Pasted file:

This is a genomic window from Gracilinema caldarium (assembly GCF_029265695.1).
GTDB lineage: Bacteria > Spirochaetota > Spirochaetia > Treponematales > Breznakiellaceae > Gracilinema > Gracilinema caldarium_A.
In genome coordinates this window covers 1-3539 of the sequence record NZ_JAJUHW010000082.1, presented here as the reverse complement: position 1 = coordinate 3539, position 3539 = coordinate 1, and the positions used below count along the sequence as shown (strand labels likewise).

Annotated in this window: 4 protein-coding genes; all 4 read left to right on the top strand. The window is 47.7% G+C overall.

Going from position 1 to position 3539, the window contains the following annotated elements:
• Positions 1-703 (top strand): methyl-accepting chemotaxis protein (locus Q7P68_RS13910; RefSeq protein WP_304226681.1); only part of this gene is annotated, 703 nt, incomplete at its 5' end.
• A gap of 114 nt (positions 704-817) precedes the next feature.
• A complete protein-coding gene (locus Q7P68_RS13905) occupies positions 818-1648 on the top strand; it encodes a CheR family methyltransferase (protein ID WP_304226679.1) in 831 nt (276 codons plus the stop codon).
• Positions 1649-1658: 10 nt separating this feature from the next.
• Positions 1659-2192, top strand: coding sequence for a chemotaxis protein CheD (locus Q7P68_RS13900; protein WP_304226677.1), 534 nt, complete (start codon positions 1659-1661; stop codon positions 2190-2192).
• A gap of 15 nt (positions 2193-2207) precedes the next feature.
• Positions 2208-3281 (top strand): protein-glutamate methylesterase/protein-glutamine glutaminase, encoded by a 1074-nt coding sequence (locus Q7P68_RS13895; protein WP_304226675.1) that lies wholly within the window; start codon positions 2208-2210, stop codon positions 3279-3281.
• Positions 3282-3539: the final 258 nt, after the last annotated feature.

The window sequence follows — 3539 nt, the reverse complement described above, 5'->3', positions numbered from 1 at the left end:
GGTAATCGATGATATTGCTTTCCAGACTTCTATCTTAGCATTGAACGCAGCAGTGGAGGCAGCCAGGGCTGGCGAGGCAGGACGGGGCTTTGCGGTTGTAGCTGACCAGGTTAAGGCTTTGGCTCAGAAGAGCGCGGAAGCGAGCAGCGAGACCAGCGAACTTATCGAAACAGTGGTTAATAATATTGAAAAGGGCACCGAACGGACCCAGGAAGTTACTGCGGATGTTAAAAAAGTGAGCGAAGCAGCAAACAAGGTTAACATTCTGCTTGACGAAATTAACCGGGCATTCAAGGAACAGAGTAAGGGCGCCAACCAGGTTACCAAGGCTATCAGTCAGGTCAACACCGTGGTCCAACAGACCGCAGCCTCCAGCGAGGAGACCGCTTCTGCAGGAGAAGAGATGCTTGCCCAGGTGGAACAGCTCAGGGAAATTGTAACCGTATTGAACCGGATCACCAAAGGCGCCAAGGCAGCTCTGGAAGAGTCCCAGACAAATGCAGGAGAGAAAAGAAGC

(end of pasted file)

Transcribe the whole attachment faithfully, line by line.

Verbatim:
This is a genomic window from Gracilinema caldarium (assembly GCF_029265695.1).
GTDB lineage: Bacteria > Spirochaetota > Spirochaetia > Treponematales > Breznakiellaceae > Gracilinema > Gracilinema caldarium_A.
In genome coordinates this window covers 1-3539 of the sequence record NZ_JAJUHW010000082.1, presented here as the reverse complement: position 1 = coordinate 3539, position 3539 = coordinate 1, and the positions used below count along the sequence as shown (strand labels likewise).

Annotated in this window: 4 protein-coding genes; all 4 read left to right on the top strand. The window is 47.7% G+C overall.

Going from position 1 to position 3539, the window contains the following annotated elements:
• Positions 1-703 (top strand): methyl-accepting chemotaxis protein (locus Q7P68_RS13910; RefSeq protein WP_304226681.1); only part of this gene is annotated, 703 nt, incomplete at its 5' end.
• A gap of 114 nt (positions 704-817) precedes the next feature.
• A complete protein-coding gene (locus Q7P68_RS13905) occupies positions 818-1648 on the top strand; it encodes a CheR family methyltransferase (protein ID WP_304226679.1) in 831 nt (276 codons plus the stop codon).
• Positions 1649-1658: 10 nt separating this feature from the next.
• Positions 1659-2192, top strand: coding sequence for a chemotaxis protein CheD (locus Q7P68_RS13900; protein WP_304226677.1), 534 nt, complete (start codon positions 1659-1661; stop codon positions 2190-2192).
• A gap of 15 nt (positions 2193-2207) precedes the next feature.
• Positions 2208-3281 (top strand): protein-glutamate methylesterase/protein-glutamine glutaminase, encoded by a 1074-nt coding sequence (locus Q7P68_RS13895; protein WP_304226675.1) that lies wholly within the window; start codon positions 2208-2210, stop codon positions 3279-3281.
• Positions 3282-3539: the final 258 nt, after the last annotated feature.

The window sequence follows — 3539 nt, the reverse complement described above, 5'->3', positions numbered from 1 at the left end:
GGTAATCGATGATATTGCTTTCCAGACTTCTATCTTAGCATTGAACGCAGCAGTGGAGGCAGCCAGGGCTGGCGAGGCAGGACGGGGCTTTGCGGTTGTAGCTGACCAGGTTAAGGCTTTGGCTCAGAAGAGCGCGGAAGCGAGCAGCGAGACCAGCGAACTTATCGAAACAGTGGTTAATAATATTGAAAAGGGCACCGAACGGACCCAGGAAGTTACTGCGGATGTTAAAAAAGTGAGCGAAGCAGCAAACAAGGTTAACATTCTGCTTGACGAAATTAACCGGGCATTCAAGGAACAGAGTAAGGGCGCCAACCAGGTTACCAAGGCTATCAGTCAGGTCAACACCGTGGTCCAACAGACCGCAGCCTCCAGCGAGGAGACCGCTTCTGCAGGAGAAGAGATGCTTGCCCAGGTGGAACAGCTCAGGGAAATTGTAACCGTATTGAACCGGATCACCAAAGGCGCCAAGGCAGCTCTGGAAGAGTCCCAGACAAATGCAGGAGAGAAAAGAAGC